“My goal for today was to ski my own race and go as hard as I could,” she wrote.
Whitcomb said it was Sargent’s best performance in her third World Cup relay. She was 1:06.4 out of first when she tagged Stephen, who kept the team in sixth and passed off to Diggins in a crowded exchange zone with Sweden and Germany.
“As soon as Liz came through the tag zone and I realized I was right behind Kalla, I threw my plans of ‘skiing my own race’ out the window and proceeded to glue myself to Kalla,” Diggins wrote. “It was great to ski with her and though I couldn’t get around her in time to pull a great sprint at the end, I’m psyched out of my mind to have been in a photo finish with Charlotte Kalla!”
While Whitcomb was hardly surprised with Diggins’ performance, especially since she was the only woman who was completely healthy, he was impressed with her anchor leg.
“To hear over the radio that, ‘Jessie’s now leading Kalla on the second lap,’ … was an incredible thing to hear,” he said.
She came as close as 18 seconds to third place and skied the fastest fourth leg of the day.
U.S. head coach Chris Grover said the team’s overall performance showed its depth and potential.
“It was really gratifying for us to be able to field such a competitive team with kind of our marquee woman out of the mix,” he said of Randall, who usually starts first or second.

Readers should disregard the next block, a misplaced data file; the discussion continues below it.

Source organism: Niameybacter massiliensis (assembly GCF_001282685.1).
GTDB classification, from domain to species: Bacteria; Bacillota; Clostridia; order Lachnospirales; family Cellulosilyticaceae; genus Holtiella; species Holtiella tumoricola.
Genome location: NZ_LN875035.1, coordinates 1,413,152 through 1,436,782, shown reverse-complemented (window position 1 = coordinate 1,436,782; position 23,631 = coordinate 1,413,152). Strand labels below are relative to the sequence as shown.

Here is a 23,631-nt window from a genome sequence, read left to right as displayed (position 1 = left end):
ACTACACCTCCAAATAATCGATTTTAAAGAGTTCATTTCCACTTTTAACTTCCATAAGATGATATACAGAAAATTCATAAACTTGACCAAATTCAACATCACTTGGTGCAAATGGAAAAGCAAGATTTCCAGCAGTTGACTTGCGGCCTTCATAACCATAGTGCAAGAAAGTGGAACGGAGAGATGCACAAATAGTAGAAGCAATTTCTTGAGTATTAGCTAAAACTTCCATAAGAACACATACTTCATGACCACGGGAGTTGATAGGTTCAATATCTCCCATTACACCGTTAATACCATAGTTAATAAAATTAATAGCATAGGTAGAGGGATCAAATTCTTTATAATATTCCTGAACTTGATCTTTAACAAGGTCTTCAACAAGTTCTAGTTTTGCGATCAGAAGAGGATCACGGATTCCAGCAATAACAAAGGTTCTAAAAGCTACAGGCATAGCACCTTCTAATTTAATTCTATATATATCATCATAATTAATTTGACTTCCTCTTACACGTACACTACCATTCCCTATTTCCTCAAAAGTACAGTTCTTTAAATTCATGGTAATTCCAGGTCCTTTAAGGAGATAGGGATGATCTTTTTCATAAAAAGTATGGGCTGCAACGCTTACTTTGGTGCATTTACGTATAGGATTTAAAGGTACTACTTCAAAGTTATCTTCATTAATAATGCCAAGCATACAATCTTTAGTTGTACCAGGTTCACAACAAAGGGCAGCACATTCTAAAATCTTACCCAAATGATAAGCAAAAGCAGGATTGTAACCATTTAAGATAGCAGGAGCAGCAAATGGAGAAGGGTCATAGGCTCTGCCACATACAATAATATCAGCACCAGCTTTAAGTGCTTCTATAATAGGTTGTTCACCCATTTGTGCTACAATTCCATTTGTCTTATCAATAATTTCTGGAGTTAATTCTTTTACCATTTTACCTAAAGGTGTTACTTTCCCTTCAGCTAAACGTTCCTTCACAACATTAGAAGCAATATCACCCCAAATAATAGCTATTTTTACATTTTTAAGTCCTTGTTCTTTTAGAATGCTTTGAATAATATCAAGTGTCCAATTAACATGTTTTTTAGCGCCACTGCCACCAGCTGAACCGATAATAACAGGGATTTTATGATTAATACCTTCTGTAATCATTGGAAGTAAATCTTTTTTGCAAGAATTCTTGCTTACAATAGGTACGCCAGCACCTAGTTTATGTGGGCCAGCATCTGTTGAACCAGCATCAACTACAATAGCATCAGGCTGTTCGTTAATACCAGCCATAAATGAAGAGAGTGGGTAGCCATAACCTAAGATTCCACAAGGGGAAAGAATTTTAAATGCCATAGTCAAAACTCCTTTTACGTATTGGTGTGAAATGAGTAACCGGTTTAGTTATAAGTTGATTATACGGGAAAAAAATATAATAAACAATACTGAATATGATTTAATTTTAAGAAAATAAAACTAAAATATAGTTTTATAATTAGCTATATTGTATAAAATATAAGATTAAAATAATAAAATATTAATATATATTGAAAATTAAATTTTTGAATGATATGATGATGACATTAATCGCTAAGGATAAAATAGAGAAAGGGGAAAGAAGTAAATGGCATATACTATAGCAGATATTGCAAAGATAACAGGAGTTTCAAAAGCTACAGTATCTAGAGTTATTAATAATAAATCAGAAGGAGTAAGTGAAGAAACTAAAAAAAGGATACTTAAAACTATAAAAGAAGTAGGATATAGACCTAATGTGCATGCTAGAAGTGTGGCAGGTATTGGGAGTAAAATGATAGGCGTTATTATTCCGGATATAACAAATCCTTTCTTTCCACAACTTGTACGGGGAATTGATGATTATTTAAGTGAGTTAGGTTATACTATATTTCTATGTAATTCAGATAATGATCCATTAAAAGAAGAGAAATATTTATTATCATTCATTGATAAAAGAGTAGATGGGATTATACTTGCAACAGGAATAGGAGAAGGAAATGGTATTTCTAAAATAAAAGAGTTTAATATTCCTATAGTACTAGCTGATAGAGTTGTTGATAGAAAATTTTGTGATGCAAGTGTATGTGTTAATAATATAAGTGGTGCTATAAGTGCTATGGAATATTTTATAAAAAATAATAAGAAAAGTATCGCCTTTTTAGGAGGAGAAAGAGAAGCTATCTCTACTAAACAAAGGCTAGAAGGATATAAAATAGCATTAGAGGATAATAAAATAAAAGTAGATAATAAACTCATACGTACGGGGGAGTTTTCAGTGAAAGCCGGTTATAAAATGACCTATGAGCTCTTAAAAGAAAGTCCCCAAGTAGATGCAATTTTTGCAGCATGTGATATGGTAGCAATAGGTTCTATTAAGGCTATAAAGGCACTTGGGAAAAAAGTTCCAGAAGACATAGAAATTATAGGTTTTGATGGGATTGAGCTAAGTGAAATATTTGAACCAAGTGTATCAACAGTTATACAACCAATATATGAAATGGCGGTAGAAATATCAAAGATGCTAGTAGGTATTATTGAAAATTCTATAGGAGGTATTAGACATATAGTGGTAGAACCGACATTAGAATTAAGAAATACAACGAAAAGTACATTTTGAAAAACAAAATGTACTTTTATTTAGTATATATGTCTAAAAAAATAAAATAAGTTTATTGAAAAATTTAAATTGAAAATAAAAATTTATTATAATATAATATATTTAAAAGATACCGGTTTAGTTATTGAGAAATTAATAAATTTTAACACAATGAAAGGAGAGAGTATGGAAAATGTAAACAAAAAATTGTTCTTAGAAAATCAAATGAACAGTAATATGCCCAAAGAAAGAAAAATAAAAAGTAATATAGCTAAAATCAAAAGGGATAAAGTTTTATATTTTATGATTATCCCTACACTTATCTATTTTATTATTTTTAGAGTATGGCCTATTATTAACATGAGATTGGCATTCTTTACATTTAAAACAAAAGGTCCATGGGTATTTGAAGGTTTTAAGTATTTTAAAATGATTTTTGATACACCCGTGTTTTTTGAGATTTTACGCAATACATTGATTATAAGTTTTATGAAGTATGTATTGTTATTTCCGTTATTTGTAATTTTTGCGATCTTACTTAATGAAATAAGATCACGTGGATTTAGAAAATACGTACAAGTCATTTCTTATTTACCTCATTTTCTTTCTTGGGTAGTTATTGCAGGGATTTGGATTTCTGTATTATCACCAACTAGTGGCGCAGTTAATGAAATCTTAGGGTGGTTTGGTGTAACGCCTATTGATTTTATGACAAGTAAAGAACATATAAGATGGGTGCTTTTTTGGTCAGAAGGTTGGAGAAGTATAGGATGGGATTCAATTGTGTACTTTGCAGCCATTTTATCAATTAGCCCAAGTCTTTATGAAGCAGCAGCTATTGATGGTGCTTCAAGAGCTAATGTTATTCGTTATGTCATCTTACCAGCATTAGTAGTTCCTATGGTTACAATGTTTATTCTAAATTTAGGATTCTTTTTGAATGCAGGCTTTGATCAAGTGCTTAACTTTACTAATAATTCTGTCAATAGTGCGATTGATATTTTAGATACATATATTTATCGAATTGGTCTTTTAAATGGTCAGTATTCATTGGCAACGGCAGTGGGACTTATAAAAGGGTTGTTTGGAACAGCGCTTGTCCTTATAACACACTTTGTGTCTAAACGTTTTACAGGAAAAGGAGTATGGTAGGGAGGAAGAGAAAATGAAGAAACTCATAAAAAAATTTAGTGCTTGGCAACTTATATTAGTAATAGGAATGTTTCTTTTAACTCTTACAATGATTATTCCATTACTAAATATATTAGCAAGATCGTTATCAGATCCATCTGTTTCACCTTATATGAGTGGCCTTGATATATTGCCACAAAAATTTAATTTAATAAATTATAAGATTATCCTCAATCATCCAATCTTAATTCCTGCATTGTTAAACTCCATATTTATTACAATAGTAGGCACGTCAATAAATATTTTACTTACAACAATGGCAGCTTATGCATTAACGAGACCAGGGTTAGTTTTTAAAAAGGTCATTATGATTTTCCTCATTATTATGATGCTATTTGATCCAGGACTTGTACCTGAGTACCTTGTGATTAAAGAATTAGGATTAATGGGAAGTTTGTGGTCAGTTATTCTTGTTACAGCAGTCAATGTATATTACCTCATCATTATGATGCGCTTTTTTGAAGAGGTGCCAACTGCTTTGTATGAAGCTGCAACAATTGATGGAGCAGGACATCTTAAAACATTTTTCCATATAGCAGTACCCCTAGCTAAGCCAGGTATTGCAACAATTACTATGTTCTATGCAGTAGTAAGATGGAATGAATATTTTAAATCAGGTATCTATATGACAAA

Whitcomb said the made a conservative but good decision to rest Randall, who was aiming to keep her lead in the World Cup sprint standings.
“Without Kikkan, we still had a strong team, we felt, and we fully supported the move to make sure she is 100 percent healthy as we travel to Poland,” Whitcomb said.
“We’ve known for a couple years that when this team starts to really pull together in the direction that it’s pulling, the medals will be getting closer and closer,” he said of the relays. “And you can sure see the possibility now.”
Congratulating one another at the finish, the U.S. women wrapped up the weekend with the feeling they were used to: excitement.
“We definitely had the most fun out there with glitter, face paint, knee high red white and blue striped socks and huge smiles,” Sargent wrote. “We were so pumped in the finish area that Vibeke Skofterud and some of the other Norwegian girls on the winning team started taking pictures of us.”
“We really had fun out there today as a team,” Diggins wrote. “And it definitely showed.”
Alex Kochon (email@example.com) is the former managing editor at FasterSkier. She spent seven years with FS from 2011-2018, and has been writing, editing, and skiing ever since. She's making a cameo in 2020.